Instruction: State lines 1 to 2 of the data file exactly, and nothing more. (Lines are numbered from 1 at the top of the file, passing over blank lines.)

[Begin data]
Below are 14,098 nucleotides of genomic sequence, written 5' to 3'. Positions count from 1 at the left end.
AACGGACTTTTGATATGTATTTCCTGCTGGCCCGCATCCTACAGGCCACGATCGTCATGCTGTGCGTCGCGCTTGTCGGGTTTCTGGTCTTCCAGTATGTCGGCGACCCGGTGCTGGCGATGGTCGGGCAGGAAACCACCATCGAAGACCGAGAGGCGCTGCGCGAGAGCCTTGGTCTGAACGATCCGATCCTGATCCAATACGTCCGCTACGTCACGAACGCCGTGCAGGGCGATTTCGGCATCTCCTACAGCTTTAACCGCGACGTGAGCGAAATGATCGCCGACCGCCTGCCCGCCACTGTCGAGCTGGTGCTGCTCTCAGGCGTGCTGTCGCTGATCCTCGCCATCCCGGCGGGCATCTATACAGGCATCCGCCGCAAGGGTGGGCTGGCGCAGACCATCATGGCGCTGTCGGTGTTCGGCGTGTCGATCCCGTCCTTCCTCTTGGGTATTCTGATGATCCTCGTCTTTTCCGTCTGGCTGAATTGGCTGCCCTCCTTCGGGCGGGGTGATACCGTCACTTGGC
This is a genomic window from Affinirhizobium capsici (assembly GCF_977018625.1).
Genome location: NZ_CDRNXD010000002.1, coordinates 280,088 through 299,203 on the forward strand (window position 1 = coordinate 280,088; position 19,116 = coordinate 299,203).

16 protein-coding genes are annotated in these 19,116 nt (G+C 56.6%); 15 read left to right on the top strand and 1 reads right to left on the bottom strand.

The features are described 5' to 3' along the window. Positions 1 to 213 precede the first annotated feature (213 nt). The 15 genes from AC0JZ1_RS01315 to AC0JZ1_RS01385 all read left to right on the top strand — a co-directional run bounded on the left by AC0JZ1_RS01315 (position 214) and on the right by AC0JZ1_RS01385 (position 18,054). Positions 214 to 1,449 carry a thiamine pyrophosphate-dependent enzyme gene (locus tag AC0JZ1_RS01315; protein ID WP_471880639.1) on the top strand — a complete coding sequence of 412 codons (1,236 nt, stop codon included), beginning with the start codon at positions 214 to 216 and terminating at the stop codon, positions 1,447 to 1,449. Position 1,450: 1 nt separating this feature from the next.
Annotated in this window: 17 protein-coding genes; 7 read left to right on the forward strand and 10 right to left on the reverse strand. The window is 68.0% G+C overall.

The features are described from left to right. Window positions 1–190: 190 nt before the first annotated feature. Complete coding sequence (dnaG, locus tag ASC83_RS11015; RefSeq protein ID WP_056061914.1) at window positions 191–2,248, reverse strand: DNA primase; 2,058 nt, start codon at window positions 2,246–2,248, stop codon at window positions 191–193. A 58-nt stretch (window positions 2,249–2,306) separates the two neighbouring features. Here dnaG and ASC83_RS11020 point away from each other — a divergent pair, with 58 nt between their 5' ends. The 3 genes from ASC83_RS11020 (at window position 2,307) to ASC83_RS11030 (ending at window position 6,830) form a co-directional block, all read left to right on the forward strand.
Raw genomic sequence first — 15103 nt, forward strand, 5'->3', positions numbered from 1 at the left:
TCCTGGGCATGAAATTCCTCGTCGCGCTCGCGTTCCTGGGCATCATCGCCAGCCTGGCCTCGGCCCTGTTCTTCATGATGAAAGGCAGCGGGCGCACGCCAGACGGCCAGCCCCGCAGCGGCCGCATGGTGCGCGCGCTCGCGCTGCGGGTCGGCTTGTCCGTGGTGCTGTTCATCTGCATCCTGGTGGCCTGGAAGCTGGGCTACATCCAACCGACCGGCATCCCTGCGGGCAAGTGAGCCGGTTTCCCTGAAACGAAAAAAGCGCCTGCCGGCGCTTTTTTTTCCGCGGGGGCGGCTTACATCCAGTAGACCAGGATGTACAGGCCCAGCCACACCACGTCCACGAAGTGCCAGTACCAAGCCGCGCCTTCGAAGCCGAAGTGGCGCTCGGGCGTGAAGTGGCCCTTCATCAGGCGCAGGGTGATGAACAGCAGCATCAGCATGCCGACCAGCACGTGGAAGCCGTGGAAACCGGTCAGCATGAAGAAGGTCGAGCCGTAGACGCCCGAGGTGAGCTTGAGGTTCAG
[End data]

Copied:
Below are 14,098 nucleotides of genomic sequence, written 5' to 3'. Positions count from 1 at the left end.
AACGGACTTTTGATATGTATTTCCTGCTGGCCCGCATCCTACAGGCCACGATCGTCATGCTGTGCGTCGCGCTTGTCGGGTTTCTGGTCTTCCAGTATGTCGGCGACCCGGTGCTGGCGATGGTCGGGCAGGAAACCACCATCGAAGACCGAGAGGCGCTGCGCGAGAGCCTTGGTCTGAACGATCCGATCCTGATCCAATACGTCCGCTACGTCACGAACGCCGTGCAGGGCGATTTCGGCATCTCCTACAGCTTTAACCGCGACGTGAGCGAAATGATCGCCGACCGCCTGCCCGCCACTGTCGAGCTGGTGCTGCTCTCAGGCGTGCTGTCGCTGATCCTCGCCATCCCGGCGGGCATCTATACAGGCATCCGCCGCAAGGGTGGGCTGGCGCAGACCATCATGGCGCTGTCGGTGTTCGGCGTGTCGATCCCGTCCTTCCTCTTGGGTATTCTGATGATCCTCGTCTTTTCCGTCTGGCTGAATTGGCTGCCCTCCTTCGGGCGGGGTGATACCGTCACTTGGC